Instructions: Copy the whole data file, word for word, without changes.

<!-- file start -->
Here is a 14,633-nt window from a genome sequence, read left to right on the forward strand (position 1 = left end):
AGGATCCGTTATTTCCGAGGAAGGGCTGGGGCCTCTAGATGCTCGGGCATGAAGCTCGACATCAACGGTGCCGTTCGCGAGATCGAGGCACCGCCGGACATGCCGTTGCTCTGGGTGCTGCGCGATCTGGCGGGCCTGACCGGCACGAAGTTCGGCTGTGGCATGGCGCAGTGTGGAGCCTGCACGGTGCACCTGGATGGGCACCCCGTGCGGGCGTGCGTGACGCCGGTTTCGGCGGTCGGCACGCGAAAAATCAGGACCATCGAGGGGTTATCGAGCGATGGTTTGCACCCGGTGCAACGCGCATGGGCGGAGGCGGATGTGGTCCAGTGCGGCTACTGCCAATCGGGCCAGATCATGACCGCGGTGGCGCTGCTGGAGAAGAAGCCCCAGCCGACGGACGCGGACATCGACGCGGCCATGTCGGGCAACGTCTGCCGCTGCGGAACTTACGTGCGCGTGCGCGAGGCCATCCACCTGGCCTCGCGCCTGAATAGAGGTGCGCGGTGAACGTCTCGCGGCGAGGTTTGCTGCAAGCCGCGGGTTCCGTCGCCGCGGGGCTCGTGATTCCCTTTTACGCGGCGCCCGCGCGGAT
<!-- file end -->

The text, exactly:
Here is a 14,633-nt window from a genome sequence, read left to right on the forward strand (position 1 = left end):
AGGATCCGTTATTTCCGAGGAAGGGCTGGGGCCTCTAGATGCTCGGGCATGAAGCTCGACATCAACGGTGCCGTTCGCGAGATCGAGGCACCGCCGGACATGCCGTTGCTCTGGGTGCTGCGCGATCTGGCGGGCCTGACCGGCACGAAGTTCGGCTGTGGCATGGCGCAGTGTGGAGCCTGCACGGTGCACCTGGATGGGCACCCCGTGCGGGCGTGCGTGACGCCGGTTTCGGCGGTCGGCACGCGAAAAATCAGGACCATCGAGGGGTTATCGAGCGATGGTTTGCACCCGGTGCAACGCGCATGGGCGGAGGCGGATGTGGTCCAGTGCGGCTACTGCCAATCGGGCCAGATCATGACCGCGGTGGCGCTGCTGGAGAAGAAGCCCCAGCCGACGGACGCGGACATCGACGCGGCCATGTCGGGCAACGTCTGCCGCTGCGGAACTTACGTGCGCGTGCGCGAGGCCATCCACCTGGCCTCGCGCCTGAATAGAGGTGCGCGGTGAACGTCTCGCGGCGAGGTTTGCTGCAAGCCGCGGGTTCCGTCGCCGCGGGGCTCGTGATTCCCTTTTACGCGGCGCCCGCGCGGAT